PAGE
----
Table 4 Factors associated with failure of complete closure of anastomotic leakage by endoscopic therapy


Previous studies investigating the efficacy of endoscopic management of AL after upper gastrointestinal surgery were limited by small case numbers (fewer than 30) [17,18,19,20,21] and heterogeneous groups of patients who underwent surgery due to differing diagnoses [19, 20]. In this study, we reported the efficacy of endoscopic therapy for a large number of consecutive gastric cancer patients who developed AL after gastrectomy. The rate of complete AL closure by endoscopic therapy was 80%, and endoscopic clippings with or without snares showed comparable success rates of complete leakage closure to that of stent insertion. Duodenal or jejunal stump leakage and the presence of intra-abdominal abscess were associated with incomplete AL closure by endoscopic therapy.

Two recent studies reported therapeutic outcomes comparing two endoscopic therapies for AL after gastrectomy for gastric cancer patients [17, 18]. In a study by Shim et al. [18], stent insertion using SEMS showed a significantly higher success rate of AL sealing after one attempt than endoscopic clippings with or without a detachable snare (80.0% vs. 28.6%, respectively). There was no difference in the success rate regarding multiple endoscopic sessions between the two endoscopic therapies (80.0% for stent insertion vs. 64.3% for clippings; P = 0.653). However, this study was limited by its small case size (only 27 patients who had esophagojejunostomy AL after gastrectomy were included). Another study reported a relatively high success rate of endoscopic clippings to treat AL after total or subtotal gastrectomy in 20 gastric cancer patients [19]. This study was also limited by its small case size.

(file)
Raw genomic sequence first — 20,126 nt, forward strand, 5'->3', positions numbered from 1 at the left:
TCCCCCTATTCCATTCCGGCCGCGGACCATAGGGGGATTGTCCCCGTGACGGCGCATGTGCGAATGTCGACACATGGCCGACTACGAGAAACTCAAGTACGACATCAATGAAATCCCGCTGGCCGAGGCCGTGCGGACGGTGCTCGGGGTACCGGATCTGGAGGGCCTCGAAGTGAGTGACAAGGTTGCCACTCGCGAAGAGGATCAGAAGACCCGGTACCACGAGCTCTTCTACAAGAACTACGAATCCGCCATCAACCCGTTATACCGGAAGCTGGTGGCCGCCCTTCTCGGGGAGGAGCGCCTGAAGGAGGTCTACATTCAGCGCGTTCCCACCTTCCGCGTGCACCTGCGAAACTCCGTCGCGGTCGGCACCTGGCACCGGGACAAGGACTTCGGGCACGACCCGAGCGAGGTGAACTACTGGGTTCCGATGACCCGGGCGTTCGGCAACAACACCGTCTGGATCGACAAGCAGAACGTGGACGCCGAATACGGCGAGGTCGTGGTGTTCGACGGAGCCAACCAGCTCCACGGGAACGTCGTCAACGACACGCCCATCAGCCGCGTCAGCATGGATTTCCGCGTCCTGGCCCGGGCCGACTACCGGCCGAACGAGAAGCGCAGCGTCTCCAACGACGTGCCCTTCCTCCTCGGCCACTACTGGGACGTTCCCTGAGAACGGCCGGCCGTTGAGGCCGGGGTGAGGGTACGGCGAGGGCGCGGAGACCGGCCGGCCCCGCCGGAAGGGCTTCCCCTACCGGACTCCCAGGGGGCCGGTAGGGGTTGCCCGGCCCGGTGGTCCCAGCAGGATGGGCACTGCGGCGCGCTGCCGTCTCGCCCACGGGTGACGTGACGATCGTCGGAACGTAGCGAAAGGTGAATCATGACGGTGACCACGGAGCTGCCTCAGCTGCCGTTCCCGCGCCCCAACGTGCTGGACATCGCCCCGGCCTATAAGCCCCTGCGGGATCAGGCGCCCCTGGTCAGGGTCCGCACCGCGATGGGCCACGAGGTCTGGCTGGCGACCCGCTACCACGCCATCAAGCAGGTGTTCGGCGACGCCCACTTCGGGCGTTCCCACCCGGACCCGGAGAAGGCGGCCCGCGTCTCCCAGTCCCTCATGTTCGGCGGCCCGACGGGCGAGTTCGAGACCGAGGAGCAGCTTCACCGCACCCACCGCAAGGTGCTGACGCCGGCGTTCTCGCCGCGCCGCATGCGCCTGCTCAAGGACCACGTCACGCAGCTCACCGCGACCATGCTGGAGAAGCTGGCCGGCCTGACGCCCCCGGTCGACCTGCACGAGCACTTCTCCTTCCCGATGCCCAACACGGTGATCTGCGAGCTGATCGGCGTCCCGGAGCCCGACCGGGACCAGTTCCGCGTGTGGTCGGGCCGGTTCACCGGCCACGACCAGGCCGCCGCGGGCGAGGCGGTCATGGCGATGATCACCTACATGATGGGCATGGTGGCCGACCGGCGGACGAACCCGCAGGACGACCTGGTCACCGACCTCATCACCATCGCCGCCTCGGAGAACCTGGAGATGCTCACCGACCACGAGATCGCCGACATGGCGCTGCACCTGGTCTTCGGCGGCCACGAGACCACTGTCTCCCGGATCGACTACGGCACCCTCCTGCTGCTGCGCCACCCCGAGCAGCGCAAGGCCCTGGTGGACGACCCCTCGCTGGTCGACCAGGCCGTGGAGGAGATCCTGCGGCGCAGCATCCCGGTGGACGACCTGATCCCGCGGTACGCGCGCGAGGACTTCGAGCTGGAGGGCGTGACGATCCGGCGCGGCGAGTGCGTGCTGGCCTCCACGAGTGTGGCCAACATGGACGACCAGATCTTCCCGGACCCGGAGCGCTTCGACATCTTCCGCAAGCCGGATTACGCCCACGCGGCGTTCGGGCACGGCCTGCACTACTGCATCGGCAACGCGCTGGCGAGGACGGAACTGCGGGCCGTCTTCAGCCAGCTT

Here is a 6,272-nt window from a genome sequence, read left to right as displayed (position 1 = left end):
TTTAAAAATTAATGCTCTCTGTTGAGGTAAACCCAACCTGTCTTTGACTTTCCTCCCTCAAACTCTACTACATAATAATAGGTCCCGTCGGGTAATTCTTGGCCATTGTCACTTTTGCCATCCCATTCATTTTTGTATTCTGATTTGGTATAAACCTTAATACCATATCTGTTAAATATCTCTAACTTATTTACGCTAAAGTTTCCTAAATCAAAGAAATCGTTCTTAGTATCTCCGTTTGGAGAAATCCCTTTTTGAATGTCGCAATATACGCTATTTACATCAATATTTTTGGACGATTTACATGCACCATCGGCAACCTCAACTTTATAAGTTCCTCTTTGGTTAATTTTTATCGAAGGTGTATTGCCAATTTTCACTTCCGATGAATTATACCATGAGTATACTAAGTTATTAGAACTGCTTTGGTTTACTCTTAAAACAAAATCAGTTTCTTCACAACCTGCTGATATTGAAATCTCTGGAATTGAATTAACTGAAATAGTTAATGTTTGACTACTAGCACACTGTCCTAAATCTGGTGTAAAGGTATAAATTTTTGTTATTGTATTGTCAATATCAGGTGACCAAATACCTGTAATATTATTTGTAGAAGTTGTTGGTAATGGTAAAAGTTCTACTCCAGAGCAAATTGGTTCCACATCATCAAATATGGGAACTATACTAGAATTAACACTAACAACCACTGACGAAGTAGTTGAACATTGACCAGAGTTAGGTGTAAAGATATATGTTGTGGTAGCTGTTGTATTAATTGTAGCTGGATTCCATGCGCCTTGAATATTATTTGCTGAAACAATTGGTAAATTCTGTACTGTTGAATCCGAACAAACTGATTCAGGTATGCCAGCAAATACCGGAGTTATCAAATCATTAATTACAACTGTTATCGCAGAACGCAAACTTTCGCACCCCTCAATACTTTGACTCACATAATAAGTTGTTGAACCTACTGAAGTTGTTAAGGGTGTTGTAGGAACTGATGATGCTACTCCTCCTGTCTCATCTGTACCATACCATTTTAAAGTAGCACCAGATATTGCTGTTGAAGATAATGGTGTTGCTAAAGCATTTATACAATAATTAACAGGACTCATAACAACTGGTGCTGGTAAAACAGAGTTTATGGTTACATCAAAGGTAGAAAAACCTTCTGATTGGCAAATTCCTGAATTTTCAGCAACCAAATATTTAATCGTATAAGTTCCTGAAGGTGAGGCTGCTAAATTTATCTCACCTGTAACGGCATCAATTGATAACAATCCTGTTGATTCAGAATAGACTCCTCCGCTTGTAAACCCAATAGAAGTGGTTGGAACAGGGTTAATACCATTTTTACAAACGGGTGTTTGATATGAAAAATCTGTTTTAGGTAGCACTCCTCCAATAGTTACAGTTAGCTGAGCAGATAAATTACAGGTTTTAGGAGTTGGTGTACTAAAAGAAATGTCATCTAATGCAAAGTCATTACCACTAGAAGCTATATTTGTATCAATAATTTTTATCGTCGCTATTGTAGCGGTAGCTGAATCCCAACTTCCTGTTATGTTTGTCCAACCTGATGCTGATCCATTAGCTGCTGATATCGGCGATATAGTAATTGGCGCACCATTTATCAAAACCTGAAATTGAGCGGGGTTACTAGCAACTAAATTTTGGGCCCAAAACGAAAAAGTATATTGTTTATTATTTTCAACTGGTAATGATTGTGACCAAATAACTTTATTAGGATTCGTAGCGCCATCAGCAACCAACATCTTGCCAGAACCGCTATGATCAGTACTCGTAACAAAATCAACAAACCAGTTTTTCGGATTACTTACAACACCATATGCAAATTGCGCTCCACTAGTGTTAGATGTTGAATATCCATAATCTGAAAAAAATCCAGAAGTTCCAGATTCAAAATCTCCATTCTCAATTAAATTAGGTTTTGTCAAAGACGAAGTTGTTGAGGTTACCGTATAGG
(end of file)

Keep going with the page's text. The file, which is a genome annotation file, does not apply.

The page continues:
Reported success rates of endoscopic therapy for AL in patients who underwent gastrectomy are between 59 and 95% [17,18,19]. However, these studies did not compare the outcomes of different AL sites. In the present study, the total success rate of complete AL closure was 80%, which is similar to previous studies. Success rates also varied among different AL sites, with duodenal or jejunal stump leakage showing a lower complete closure rate (60%) than ALs of the esophagus (86%) and stomach (94%). Moreover, stump leakage was an independent factor associated with the failure of endoscopic therapy for AL. The lower success rate of endoscopic therapy for stump leakages may be due to the difficulty of approaching this region using endoscopy as a result of access issues such as limited space and stump opening angulation.

Moreover, the characteristics of the AL site affected the type of endoscopic therapy selected in this study. Endoscopic clippings with or without detachable snares were used more frequently for AL at stomach and stump sites than stents. Regarding AL sites of the stomach, as in the case of gastrojejunostomy or gastrogastrostomy, stent insertion appeared to be ineffective for two main reasons: the anastomotic lumen was so large that the stent could not fully cover the leakage site, or the stent readily migrated from the placed site.

In addition, stent insertion was generally not performed for stump leakages because these locations did not have suitable anatomy for stent placement. However, stent insertion was used more frequently for cases of large esophageal AL because of easier technical access and a smaller number of endoscopic therapy sessions than clippings, as shown in a previous study [18]. These findings suggest that delivering tailored endoscopic therapy according to the leakage site characteristics may be needed to achieve better outcomes.